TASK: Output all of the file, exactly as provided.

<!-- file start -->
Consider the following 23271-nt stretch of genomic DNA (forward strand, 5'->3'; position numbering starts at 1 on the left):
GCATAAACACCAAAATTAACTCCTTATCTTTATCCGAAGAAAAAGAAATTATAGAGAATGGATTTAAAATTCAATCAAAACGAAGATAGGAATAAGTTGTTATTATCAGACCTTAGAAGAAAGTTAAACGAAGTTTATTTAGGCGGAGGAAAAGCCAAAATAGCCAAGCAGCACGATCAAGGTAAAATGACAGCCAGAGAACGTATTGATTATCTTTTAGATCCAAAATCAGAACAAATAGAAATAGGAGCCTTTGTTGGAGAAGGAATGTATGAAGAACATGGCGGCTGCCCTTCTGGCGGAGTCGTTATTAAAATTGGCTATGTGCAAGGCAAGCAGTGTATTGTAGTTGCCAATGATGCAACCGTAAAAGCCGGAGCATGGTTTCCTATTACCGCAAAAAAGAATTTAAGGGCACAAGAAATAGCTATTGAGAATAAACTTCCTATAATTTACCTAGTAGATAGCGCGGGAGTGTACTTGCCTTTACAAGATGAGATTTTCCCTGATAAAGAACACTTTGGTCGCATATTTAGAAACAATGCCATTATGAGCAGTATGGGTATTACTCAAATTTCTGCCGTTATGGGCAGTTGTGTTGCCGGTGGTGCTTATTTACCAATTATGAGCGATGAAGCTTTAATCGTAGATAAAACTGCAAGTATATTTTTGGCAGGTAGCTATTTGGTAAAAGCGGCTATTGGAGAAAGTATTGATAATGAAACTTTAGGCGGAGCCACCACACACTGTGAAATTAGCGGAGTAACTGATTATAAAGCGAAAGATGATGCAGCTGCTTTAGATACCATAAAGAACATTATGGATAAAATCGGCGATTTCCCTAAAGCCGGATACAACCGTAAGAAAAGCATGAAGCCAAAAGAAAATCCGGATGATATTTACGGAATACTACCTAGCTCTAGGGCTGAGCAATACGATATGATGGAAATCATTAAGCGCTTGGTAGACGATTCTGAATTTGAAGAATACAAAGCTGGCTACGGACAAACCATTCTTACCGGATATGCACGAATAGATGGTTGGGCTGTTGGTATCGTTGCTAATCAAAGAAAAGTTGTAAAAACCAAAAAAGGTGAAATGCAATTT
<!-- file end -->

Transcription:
Consider the following 23271-nt stretch of genomic DNA (forward strand, 5'->3'; position numbering starts at 1 on the left):
GCATAAACACCAAAATTAACTCCTTATCTTTATCCGAAGAAAAAGAAATTATAGAGAATGGATTTAAAATTCAATCAAAACGAAGATAGGAATAAGTTGTTATTATCAGACCTTAGAAGAAAGTTAAACGAAGTTTATTTAGGCGGAGGAAAAGCCAAAATAGCCAAGCAGCACGATCAAGGTAAAATGACAGCCAGAGAACGTATTGATTATCTTTTAGATCCAAAATCAGAACAAATAGAAATAGGAGCCTTTGTTGGAGAAGGAATGTATGAAGAACATGGCGGCTGCCCTTCTGGCGGAGTCGTTATTAAAATTGGCTATGTGCAAGGCAAGCAGTGTATTGTAGTTGCCAATGATGCAACCGTAAAAGCCGGAGCATGGTTTCCTATTACCGCAAAAAAGAATTTAAGGGCACAAGAAATAGCTATTGAGAATAAACTTCCTATAATTTACCTAGTAGATAGCGCGGGAGTGTACTTGCCTTTACAAGATGAGATTTTCCCTGATAAAGAACACTTTGGTCGCATATTTAGAAACAATGCCATTATGAGCAGTATGGGTATTACTCAAATTTCTGCCGTTATGGGCAGTTGTGTTGCCGGTGGTGCTTATTTACCAATTATGAGCGATGAAGCTTTAATCGTAGATAAAACTGCAAGTATATTTTTGGCAGGTAGCTATTTGGTAAAAGCGGCTATTGGAGAAAGTATTGATAATGAAACTTTAGGCGGAGCCACCACACACTGTGAAATTAGCGGAGTAACTGATTATAAAGCGAAAGATGATGCAGCTGCTTTAGATACCATAAAGAACATTATGGATAAAATCGGCGATTTCCCTAAAGCCGGATACAACCGTAAGAAAAGCATGAAGCCAAAAGAAAATCCGGATGATATTTACGGAATACTACCTAGCTCTAGGGCTGAGCAATACGATATGATGGAAATCATTAAGCGCTTGGTAGACGATTCTGAATTTGAAGAATACAAAGCTGGCTACGGACAAACCATTCTTACCGGATATGCACGAATAGATGGTTGGGCTGTTGGTATCGTTGCTAATCAAAGAAAAGTTGTAAAAACCAAAAAAGGTGAAATGCAATTT